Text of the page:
On Friday at the White House Summit on Cybersecurity and Consumer Protection, President Barack Obama signed an Information Sharing Executive Order to promote cybersecurity information sharing in the private sector.
I believe information sharing is the key to cutting down on the number of data breaches. For years, researchers have used back channels to share information, and this sharing only occurs after scrubbing the data, so as not to reveal the victims’ true identities.
One of the recurring mentions at the Cyber Summit was the constant need for a Security Operations Center to remediate threats and distribute information with other entities. To make this happen, we need to eliminate political and social barriers in order to allow researchers and security operations teams to efficiently share information in real-time, thus limiting the exposure that a certain attack vector may have on targeted industries.
Kenneth Chenault, CEO of American Express, mentioned that laws need to be changed to allow companies to effectively notify customers of potential threats and data breaches. He had mentioned that a certain law from the 1990s limits the amount of people that can be notified about a potential threat to only about 10% of their customer base. He said, “We source over 100,000 attack indicators yearly from various sources, but only 5% come from industry sharing through our ISAC and less than 1% come from the government.” The remainder of the indicators come from private sharing and analysis of their own data.
It was mentioned that the “information super highway” should be treated like a regular highway, where driver’s licenses are issued and law enforcement monitors and enforces the rules. I don’t think we need to go to that level and manage the “information super highway.” This will stifle the creativity and freedoms upon which the Internet was built. We need to rely on intelligence gathering and sharing to make sure that threats are tracked and risks are mitigated.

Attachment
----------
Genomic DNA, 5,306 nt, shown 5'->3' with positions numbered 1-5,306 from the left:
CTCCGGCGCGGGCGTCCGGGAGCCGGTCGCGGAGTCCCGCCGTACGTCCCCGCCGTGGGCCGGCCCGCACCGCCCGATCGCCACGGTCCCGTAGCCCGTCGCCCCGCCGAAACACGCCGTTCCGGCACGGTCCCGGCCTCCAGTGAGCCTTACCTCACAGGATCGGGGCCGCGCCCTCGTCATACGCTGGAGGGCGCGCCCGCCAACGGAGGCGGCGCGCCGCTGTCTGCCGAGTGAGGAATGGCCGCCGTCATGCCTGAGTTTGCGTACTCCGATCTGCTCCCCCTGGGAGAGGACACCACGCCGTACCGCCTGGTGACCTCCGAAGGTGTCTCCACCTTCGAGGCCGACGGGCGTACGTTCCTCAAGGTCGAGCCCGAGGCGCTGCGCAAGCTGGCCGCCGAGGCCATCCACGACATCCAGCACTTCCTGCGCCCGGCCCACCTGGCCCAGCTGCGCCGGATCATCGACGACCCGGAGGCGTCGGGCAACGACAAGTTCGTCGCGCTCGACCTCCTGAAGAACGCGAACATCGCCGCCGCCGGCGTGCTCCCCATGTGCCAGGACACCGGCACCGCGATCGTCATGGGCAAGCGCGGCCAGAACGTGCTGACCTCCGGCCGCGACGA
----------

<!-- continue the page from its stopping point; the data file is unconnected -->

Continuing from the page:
Although the Information Sharing Executive Order has been signed, it will be interesting to see how it is implemented. If we truly want to have a united front in terms of protection of national and regional businesses and governments, the government will have to share the stockpiles of Zero Day vulnerabilities that it has access to. If the government shared that type of information, then manufacturers and software vendors would be able to proactively patch vulnerabilities that they were previously unaware of.
These proactive actions would protect companies because we use all the same software and equipment in the transport of data across the world. If there are limited vulnerabilities, then there will also be limited attack vectors. A limited number attack vectors makes the tracking of malicious actors easier and we can more efficiently use our security resources to protect our environments.
The information sharing process will have to start with a common framework. Most companies that are sharing information are using either the NIST or Microsoft’s information sharing framework. Having a common framework will allow us to share information across multiple platforms through a common language. Researchers have been struggling to build infrastructure and maintain lists of validated individuals to share data with. If they had the support of all the companies represented at the Cyber Summit, then we would have more efficient portals and infrastructure to support information sharing beyond what takes place today.